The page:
- "There is a new landscape in town and it's a Web Landscape." Victor Pellegrini, Connections, 2003
Sets of maps inherited from my grandfather painted with ink.
For many years, we were clear on describing our habitat. It was very easy to establish our environment. There were two main groups; the ones who lived in the city the and ones who lived in the countryside. Opposite places that still exist, but that today, are more difficult to define their limits. Technology redefined these limits, and globalization gives us the chance to be anywhere, and at the same time in different places, connected online with live experiences, VR, and social networks.
The world in which we live now, technology is the environment that defines us, that represents our reality. An artist can spend his entire life between his computer, his paintings and art galleries; his/her/the reality is measured in pixels, with an irrepressible and immeasurable speed of information. The screen is how we connect to the world, with a completely new and increasingly understandable language.
There is an open illusion: the idea of a space that would not only be visible, but the mental prolongation of what we see.
The artist is a “link” between nature and the city, between geographies, and between the digital image and painting. Artists are not only in museums, you can find them on the streets, in the landscape and inside computers. The combination of these worlds is generating a new species of artists who serve as connectors for both worlds.They are discovering a new space represented in this virtual reality. Nowadays, two points not only generate a line: two virtual points generate a connection between users.
That’s how Web Landscape concept emerges. During centuries, artists painted what they saw or believed; they painted the gods, the emperors, the kings, their battles, still lifes, portraits and landscapes. Today, we spend our life /time/ hours immersed on the internet, our window is a computer screen, we live in a “web landscape”.
Web Maps is a series of internet social network portraits over old National Geographic maps of my Grandfather, a mix of the old, the history, and the new internet globalization.
When the Greeks spoke of the world, they called it the KósmoV (kósmos), that is, the beauty, the harmonious, the order, the fair. To be cosmic, the Greeks had to enter into an ethical harmony of heroes, because only they were immortal: they risked their lives and even died to carry out feats worthy of admiration, worthy of the song of the poets. So, the heroes shared the immortality of the gods.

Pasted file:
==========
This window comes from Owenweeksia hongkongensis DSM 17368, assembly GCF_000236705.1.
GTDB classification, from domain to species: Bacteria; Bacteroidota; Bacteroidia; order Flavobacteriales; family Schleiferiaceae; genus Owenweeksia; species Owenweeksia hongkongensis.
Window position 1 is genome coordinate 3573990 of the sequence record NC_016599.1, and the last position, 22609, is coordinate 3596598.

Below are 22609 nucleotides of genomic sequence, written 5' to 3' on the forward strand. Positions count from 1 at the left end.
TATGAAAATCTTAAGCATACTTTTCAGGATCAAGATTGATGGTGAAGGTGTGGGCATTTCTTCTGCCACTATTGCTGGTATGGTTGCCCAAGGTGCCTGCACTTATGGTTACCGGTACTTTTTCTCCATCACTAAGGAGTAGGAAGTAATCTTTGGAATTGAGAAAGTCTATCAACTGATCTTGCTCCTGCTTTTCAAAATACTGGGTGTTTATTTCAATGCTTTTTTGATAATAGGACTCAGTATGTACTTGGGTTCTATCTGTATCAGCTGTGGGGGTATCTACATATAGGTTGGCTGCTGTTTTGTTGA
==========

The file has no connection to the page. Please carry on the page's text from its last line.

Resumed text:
Then Christianity offered men something they would not have dared or dreamed of: eternity without the need for any heroism. Free eternity. They were only to be baptized and lead a hidden, monastic life. The world, then, was the object of contempt, for being impure and sinful, which holy men had to renounce in order to obtain eternal life.
With the Renaissance and modernity, the beauty of the world was rediscovered, not because it was Olympic, but because it was mathematical. Modern science, that of Galileo, Descartes, and Newton, promised men an understanding of the mysteries of the world, nature tamed by mathematically expressed universal laws. The promise was also to transform all that knowledge into resources, efficiency, infinite development, and power. Thus the world became a great endless source of exploitation and wealth, worthless in itself. It seemed that the order and security provided by Newton’s laws protected against any uncertainty and nonsense.
But the 20th century came, with the theory of relativity, the principle of universal uncertainty, quantum theory and finally, with the wars of total destruction, revolutions and dictatorships, which claimed more than 100 million violent deaths. And all of this was built on the platform of modern science and its rigid view of the world and nature.
At the end of the 20th century, a new way of seeing, reading, writing, interpreting the world was born, until it was metamorphosed into a new language. The quantums of light that give shape and color to the world are manifested and transformed, now, into unimaginable possibilities. That which unites things and gives them meaning, language, logos, as a map of reality, begins to show its source code and it can be modified.
The maps, the images, the landscapes, the words, the colors, the limits of the world are blurred, they become uncertain, plastic. Thus, the infinite possibilities of the world, or the world in its infinite possibilities, intersections, turns, metamorphoses, are graphically expressed in what Víctor Pellegrini calls Web Landscape.
José Andrés Murillo
Phd. in Philosophy
All this work are also available in two size limited edition set printed in plexiglass, Editions of 3 pieces total each.
16,5 × 23,6 in
42 × 60 cm
25.6 × 31.5 in
65 × 80 cm